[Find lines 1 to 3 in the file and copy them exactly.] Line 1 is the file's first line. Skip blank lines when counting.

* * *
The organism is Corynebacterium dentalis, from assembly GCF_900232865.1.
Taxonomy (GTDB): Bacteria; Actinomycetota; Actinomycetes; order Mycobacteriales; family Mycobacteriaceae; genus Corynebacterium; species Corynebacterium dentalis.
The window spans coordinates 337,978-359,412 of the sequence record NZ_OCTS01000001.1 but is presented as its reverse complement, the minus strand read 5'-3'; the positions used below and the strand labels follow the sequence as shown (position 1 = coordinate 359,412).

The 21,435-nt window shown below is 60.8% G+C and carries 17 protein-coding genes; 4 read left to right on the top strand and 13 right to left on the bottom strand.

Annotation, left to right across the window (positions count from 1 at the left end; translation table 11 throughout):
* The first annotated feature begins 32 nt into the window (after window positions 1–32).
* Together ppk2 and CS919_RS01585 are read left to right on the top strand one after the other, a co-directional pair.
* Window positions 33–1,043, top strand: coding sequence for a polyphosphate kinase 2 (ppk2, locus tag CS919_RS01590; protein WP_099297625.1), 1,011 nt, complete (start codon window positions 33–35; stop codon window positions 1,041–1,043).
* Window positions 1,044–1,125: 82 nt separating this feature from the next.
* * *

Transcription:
The organism is Corynebacterium dentalis, from assembly GCF_900232865.1.
Taxonomy (GTDB): Bacteria; Actinomycetota; Actinomycetes; order Mycobacteriales; family Mycobacteriaceae; genus Corynebacterium; species Corynebacterium dentalis.
The window spans coordinates 337,978-359,412 of the sequence record NZ_OCTS01000001.1 but is presented as its reverse complement, the minus strand read 5'-3'; the positions used below and the strand labels follow the sequence as shown (position 1 = coordinate 359,412).